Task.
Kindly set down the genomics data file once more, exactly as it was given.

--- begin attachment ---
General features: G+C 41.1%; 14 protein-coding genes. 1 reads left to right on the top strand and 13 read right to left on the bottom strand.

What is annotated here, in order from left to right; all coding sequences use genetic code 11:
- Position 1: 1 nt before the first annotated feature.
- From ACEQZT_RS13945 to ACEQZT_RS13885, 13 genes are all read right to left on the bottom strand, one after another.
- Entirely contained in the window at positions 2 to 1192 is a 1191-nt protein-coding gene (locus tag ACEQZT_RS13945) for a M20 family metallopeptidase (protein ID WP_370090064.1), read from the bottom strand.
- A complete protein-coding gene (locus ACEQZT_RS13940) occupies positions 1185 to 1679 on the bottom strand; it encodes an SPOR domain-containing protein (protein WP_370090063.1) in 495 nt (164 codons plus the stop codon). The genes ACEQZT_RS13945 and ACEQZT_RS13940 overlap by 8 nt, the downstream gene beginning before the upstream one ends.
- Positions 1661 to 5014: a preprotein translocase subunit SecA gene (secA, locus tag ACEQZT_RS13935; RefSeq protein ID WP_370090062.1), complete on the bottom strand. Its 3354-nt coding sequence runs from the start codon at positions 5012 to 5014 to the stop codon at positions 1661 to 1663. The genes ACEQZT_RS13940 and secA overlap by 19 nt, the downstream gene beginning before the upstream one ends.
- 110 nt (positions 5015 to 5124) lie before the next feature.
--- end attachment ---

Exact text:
General features: G+C 41.1%; 14 protein-coding genes. 1 reads left to right on the top strand and 13 read right to left on the bottom strand.

What is annotated here, in order from left to right; all coding sequences use genetic code 11:
- Position 1: 1 nt before the first annotated feature.
- From ACEQZT_RS13945 to ACEQZT_RS13885, 13 genes are all read right to left on the bottom strand, one after another.
- Entirely contained in the window at positions 2 to 1192 is a 1191-nt protein-coding gene (locus tag ACEQZT_RS13945) for a M20 family metallopeptidase (protein ID WP_370090064.1), read from the bottom strand.
- A complete protein-coding gene (locus ACEQZT_RS13940) occupies positions 1185 to 1679 on the bottom strand; it encodes an SPOR domain-containing protein (protein WP_370090063.1) in 495 nt (164 codons plus the stop codon). The genes ACEQZT_RS13945 and ACEQZT_RS13940 overlap by 8 nt, the downstream gene beginning before the upstream one ends.
- Positions 1661 to 5014: a preprotein translocase subunit SecA gene (secA, locus tag ACEQZT_RS13935; RefSeq protein ID WP_370090062.1), complete on the bottom strand. Its 3354-nt coding sequence runs from the start codon at positions 5012 to 5014 to the stop codon at positions 1661 to 1663. The genes ACEQZT_RS13940 and secA overlap by 19 nt, the downstream gene beginning before the upstream one ends.
- 110 nt (positions 5015 to 5124) lie before the next feature.